RICHLAND — Work to replant and restore vegetation removed to install a Richland sewer line through the Amon Basin preserve is under way just weeks after contractors were criticized for creating "an open, festering wound."
Work on the milelong sewer line began in December and was intended to be confined to a 20- to 30-foot strip to minimize damage to the 100-acre preserve, which includes shrub-steppe, wetland and riparian areas -- the only urban spot in the Tri-Cities that combines the three kinds of habitat.
Members of the Tapteal Greenway Association, including its president, Scott Woodward, complained in January that contractor Rotschy Inc. of Vancouver had worked outside the designated area and took their concerns to the city.
On Thursday, Richland Public Works Director Pete Rogalsky reported during a walkthrough of the preserve that the city and restoration contractor Wildlands Inc. have expanded plans for replanting to include the disturbed areas and also to improve some other areas the contractor hadn't touched.
The sewer line was built almost parallel to Leslie Road and connects the city lift station at Broadmoor Street to an existing sewer line at Rachel Road.
The project will allow hundreds of homes south and west of the preserve that now are served by septic systems to connect to city sewer system if they choose.
The line will not serve the almost 2,000-acre area south of Badger Mountain annexed by the city council in December and expected to eventually contain thousands of homes.
Construction on the $550,000 sewer project is complete, and restoration work is expected to last into early spring.
Rogalsky said the project so far has come in under budget.
The replanting will be done in three zones.
The first is a 4- to 8-foot riparian area near the water that will include plants and shrubs such as black cottonwood, peach leaf willow, Columbia hawthorn, coyote willow and nootka rose.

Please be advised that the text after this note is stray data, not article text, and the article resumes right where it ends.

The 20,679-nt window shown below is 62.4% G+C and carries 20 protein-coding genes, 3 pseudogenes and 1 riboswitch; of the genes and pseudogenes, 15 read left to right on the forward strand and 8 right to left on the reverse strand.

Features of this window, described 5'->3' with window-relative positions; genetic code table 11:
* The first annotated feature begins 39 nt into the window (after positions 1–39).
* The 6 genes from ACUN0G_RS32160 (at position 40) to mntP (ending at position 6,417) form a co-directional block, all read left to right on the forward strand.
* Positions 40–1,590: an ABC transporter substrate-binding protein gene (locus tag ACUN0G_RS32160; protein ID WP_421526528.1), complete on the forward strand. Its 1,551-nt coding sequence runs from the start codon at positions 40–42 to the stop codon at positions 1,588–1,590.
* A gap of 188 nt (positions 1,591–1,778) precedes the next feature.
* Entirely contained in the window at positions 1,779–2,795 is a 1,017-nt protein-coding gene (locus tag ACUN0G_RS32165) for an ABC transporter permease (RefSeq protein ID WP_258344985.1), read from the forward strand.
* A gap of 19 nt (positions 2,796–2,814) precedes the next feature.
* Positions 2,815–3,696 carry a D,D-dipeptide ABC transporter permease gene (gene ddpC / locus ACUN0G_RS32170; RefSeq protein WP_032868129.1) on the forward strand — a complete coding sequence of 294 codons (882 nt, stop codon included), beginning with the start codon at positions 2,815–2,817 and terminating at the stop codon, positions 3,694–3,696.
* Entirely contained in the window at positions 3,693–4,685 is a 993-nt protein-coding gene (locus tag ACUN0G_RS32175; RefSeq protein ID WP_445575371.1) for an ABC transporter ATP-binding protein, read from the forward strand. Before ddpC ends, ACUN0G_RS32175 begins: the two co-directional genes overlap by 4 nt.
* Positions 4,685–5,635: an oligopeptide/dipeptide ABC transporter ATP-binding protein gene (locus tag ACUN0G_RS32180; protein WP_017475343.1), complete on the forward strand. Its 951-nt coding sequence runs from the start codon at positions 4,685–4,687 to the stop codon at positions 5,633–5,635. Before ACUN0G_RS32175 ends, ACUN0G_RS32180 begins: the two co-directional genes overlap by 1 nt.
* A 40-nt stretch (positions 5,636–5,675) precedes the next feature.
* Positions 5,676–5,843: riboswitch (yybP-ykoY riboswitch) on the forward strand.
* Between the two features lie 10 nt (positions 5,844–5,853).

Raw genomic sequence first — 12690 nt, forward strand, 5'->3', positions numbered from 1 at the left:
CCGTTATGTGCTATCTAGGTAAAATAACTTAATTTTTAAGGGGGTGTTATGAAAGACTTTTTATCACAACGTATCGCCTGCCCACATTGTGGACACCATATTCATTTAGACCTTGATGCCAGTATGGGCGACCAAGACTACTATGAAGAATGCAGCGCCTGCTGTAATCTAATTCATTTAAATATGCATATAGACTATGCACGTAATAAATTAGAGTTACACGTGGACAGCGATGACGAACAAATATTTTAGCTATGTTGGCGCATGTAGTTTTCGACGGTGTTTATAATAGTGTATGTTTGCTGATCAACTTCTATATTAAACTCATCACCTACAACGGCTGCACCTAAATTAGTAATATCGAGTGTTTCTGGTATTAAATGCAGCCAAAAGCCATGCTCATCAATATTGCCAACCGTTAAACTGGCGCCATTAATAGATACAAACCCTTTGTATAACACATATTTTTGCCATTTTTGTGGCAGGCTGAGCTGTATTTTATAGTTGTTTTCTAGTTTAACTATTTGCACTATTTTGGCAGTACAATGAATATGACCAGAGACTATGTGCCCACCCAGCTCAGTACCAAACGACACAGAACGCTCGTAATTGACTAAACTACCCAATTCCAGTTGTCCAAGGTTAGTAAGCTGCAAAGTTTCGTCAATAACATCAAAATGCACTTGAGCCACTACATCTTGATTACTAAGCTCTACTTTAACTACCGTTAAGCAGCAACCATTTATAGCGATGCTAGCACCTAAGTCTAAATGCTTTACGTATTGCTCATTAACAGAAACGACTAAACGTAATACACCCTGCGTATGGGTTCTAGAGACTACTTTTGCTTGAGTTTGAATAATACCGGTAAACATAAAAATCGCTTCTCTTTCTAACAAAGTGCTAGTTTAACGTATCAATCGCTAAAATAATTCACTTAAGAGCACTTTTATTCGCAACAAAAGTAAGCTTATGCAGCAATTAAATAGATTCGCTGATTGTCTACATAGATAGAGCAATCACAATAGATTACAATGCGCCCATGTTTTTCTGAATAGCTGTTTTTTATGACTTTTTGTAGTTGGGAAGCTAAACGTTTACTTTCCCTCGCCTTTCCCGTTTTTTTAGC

Next comes a transitional area that Rogalsky said is about 20 feet wide and includes woods rose, smooth sumac, western clematis, Rocky Mountain juniper, green rabbit brush, basin wild rye and basin big sage.
The area disturbed by the sewer line installation will be restored in two phases -- first by seeding native grass, then later by planting desert shrubbery, Rogalsky said.
By splitting that work into two phases and planting the shrubbery in the fall, the area can be sprayed to control noxious weeds in the first year of establishment, he said.
The second phase of planting likely will happen in November.
Woodward said it appeared the city was doing the right thing with the restoration, although he is concerned that some of the damage might be impossible to repair.
"I appreciate the effort Wildlands has made to accommodate everybody, and that the city of Richland has concerns about fixing that particular piece," Woodward said.
He said Wildlands Inc. also donated some plants to Tapteal Greenway Association that volunteers will plant in the preserve March 19.
To volunteer, call Woodward at 627-3621 or go to the preserve at 9 a.m. on March 19.
Volunteers will meet at the south trailhead off of Leslie Road, just south of Rachel Road, and are asked to bring shovels, wheelbarrows and gallon jugs or buckets for watering.
-- Michelle Dupler: 582-1543; email@example.com